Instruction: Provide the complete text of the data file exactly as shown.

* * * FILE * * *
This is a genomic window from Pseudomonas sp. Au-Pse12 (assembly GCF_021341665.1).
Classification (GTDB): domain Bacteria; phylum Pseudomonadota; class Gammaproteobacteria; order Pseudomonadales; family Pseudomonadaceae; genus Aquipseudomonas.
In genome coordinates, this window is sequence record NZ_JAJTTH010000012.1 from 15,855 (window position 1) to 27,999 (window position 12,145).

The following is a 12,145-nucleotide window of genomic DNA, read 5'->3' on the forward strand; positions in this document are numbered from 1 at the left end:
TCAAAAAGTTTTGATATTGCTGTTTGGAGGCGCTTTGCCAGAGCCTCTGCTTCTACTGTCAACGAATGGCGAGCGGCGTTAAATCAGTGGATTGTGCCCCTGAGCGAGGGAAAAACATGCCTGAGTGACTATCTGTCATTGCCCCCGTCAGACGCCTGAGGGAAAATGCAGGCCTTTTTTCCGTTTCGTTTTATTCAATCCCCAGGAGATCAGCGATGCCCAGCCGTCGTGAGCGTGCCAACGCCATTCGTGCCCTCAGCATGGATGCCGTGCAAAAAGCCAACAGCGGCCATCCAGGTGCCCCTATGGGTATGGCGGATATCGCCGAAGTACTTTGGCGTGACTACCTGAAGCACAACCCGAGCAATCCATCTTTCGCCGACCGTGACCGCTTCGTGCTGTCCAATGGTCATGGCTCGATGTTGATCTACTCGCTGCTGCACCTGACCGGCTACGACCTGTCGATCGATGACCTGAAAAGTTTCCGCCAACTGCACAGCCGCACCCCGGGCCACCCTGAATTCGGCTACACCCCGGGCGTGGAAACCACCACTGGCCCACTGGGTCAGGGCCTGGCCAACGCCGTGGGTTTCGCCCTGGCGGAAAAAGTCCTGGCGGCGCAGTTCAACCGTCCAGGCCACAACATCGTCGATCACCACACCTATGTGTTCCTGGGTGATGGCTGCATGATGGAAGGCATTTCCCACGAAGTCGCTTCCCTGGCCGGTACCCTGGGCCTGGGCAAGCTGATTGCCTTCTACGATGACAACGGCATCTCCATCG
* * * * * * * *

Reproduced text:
This is a genomic window from Pseudomonas sp. Au-Pse12 (assembly GCF_021341665.1).
Classification (GTDB): domain Bacteria; phylum Pseudomonadota; class Gammaproteobacteria; order Pseudomonadales; family Pseudomonadaceae; genus Aquipseudomonas.
In genome coordinates, this window is sequence record NZ_JAJTTH010000012.1 from 15,855 (window position 1) to 27,999 (window position 12,145).

The following is a 12,145-nucleotide window of genomic DNA, read 5'->3' on the forward strand; positions in this document are numbered from 1 at the left end:
TCAAAAAGTTTTGATATTGCTGTTTGGAGGCGCTTTGCCAGAGCCTCTGCTTCTACTGTCAACGAATGGCGAGCGGCGTTAAATCAGTGGATTGTGCCCCTGAGCGAGGGAAAAACATGCCTGAGTGACTATCTGTCATTGCCCCCGTCAGACGCCTGAGGGAAAATGCAGGCCTTTTTTCCGTTTCGTTTTATTCAATCCCCAGGAGATCAGCGATGCCCAGCCGTCGTGAGCGTGCCAACGCCATTCGTGCCCTCAGCATGGATGCCGTGCAAAAAGCCAACAGCGGCCATCCAGGTGCCCCTATGGGTATGGCGGATATCGCCGAAGTACTTTGGCGTGACTACCTGAAGCACAACCCGAGCAATCCATCTTTCGCCGACCGTGACCGCTTCGTGCTGTCCAATGGTCATGGCTCGATGTTGATCTACTCGCTGCTGCACCTGACCGGCTACGACCTGTCGATCGATGACCTGAAAAGTTTCCGCCAACTGCACAGCCGCACCCCGGGCCACCCTGAATTCGGCTACACCCCGGGCGTGGAAACCACCACTGGCCCACTGGGTCAGGGCCTGGCCAACGCCGTGGGTTTCGCCCTGGCGGAAAAAGTCCTGGCGGCGCAGTTCAACCGTCCAGGCCACAACATCGTCGATCACCACACCTATGTGTTCCTGGGTGATGGCTGCATGATGGAAGGCATTTCCCACGAAGTCGCTTCCCTGGCCGGTACCCTGGGCCTGGGCAAGCTGATTGCCTTCTACGATGACAACGGCATCTCCATCG